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Greater Niagara Chamber of Commerce

Buck-a-Beer Falls Flat with Craft Brewers

Niagara craft brewers say they aren’t blending buck-a-beer brews.

On Aug. 27, Premier Doug Ford will lower the minimum cost of a beer to $1 for the first time in a decade. The price was raised to $1.25 in 2008 by Kathleen Wynne’s Liberal government.

But Jamie Gallucci, manager at the Brimstone Brewing Co. in Crystal Beach, said his company won’t be implementing dollar brews.

“No, definitely not,” Gallucci said, adding that Brimstone serves a quality product with the best ingredients.

Nick Venneri, a brewer at The Exchange Brewery in Niagara-on-the-Lake, said he doesn’t know anyone in the craft brewery business that could justify a dollar per craft beer.

“It’s not really designed to help craft breweries at all,” Venneri said. “For us, it just doesn’t make sense.”

The Exchange Brewery’s products are aged from two months to two years, he said. The cost of their beers range from $8.80 to $16 for 750 mL.

“A dollar a beer is just no way in our window of expectations,” Venneri said.

The buck-a-beer initiative applies only to brews under 5.6 per cent alcohol content and not to draft beers.

“Nobody is being forced to lower their prices and there will be no subsidies or tax handouts,” Ford told reporters on Tuesday.

Greater Niagara Chamber of Commerce issued a news release on Thursday asking Niagara to reject buck-a-beer in support of local brewers.

“Breweries in Niagara and across Ontario have assured both the GNCC and the province that a quality beer cannot be brewed for $1 per unit,” the release said. “To meet this challenge, Niagara’s breweries would have to make enormous compromises on quality and abandon the reputation for outstanding beer which they have so painstakingly built.”

Jake Foster, head brewer at Lock Street Brewing Co. in St. Catharines, said while his beers sell for about $3 each, he has considered producing a $1 beer.

“We’re still trying to find a way to make a quality product at a price that has a margin that’s so small,” Foster he said.

He explained while he’s close to filling a can for less than $1, aluminum tariffs mean the cost of a can alone is almost 50 cents.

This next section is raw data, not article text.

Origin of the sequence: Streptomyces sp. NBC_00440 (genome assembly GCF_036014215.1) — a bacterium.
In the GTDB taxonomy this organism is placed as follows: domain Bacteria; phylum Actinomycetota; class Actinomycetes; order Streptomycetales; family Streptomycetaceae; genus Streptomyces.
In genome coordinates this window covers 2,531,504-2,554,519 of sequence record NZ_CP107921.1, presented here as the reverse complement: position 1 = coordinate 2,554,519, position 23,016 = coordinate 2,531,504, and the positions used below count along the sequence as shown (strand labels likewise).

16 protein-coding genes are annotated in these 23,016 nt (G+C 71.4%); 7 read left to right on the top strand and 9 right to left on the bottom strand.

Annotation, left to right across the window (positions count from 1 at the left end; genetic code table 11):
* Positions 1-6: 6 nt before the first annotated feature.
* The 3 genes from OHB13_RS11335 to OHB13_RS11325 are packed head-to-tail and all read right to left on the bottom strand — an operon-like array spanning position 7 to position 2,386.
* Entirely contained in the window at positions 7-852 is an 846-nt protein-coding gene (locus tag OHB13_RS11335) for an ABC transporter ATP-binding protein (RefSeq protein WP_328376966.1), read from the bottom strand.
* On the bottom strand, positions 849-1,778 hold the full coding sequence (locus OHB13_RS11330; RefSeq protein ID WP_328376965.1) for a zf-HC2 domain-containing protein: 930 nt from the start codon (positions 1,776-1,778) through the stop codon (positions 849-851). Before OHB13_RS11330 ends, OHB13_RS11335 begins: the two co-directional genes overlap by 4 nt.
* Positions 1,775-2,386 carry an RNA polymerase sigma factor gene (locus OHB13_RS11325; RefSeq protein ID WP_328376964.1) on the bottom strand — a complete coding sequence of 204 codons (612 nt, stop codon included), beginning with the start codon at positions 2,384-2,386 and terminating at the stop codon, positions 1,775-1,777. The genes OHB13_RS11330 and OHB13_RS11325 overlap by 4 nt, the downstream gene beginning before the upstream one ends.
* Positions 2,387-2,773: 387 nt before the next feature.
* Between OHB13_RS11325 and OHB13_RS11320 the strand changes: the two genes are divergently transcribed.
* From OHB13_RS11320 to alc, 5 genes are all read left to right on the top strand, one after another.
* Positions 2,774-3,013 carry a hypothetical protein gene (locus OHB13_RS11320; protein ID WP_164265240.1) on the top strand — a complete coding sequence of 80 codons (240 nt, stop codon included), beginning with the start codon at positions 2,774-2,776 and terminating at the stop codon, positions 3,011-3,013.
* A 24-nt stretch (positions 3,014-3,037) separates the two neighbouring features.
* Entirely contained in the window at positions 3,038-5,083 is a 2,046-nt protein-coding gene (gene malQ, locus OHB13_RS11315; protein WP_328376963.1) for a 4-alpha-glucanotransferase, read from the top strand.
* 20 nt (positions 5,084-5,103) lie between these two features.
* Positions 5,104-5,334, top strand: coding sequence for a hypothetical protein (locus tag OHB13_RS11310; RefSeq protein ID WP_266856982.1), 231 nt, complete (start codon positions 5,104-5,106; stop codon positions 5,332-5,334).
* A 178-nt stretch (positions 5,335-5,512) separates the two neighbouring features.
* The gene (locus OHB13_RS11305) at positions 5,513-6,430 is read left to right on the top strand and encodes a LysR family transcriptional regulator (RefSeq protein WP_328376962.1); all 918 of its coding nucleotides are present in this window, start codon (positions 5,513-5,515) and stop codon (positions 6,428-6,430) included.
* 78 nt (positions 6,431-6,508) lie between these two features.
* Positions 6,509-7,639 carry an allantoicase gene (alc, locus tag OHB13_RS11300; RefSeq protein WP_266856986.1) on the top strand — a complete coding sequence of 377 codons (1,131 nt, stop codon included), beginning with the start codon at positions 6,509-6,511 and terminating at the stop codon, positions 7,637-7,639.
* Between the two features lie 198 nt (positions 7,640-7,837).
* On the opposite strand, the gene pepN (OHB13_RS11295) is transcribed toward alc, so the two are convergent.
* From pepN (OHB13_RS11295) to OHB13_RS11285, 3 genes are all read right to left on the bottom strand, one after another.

“That doesn’t include the beer that goes in it, or my time to make it or the label that goes on it,” Foster said.

But he isn’t worried about losing customers if he can’t meet the $1 margin.

“The demographic for a dollar beer is almost completely different from the people that are going for a three- or four-dollar can of something interesting or different,” Foster said.

Venneri also said he won’t be affected by the new market.

“Craft beer is a niche market and we’re kind of a niche market within that niche market,” he said.

However, he does take issue with losing prime shelving and advertising spaces at LCBO, saying that the former Liberal government promoted buying local.

In its release, GNCC said it will continue to support local firms and asked the provincial government to do the same.

“Buck-a-beer effectively offers government-sponsored market advantages to large, foreign-owned businesses at the expense of small Ontario employers.”

Galluci, Vennerri and Foster all took issue with discount ale and responsible drinking.

“I don’t think it helps at all,” Gallucci said.

“Ontario’s really been big on enjoying alcohol responsibly,” Foster said. “I think it’s kind of counterintuitive to promote $1 beer when we’re trying to make sure everyone drinks responsibly.”

by Rachel Emmanuel The St. Catharines Standard
with files from The Toronto Star

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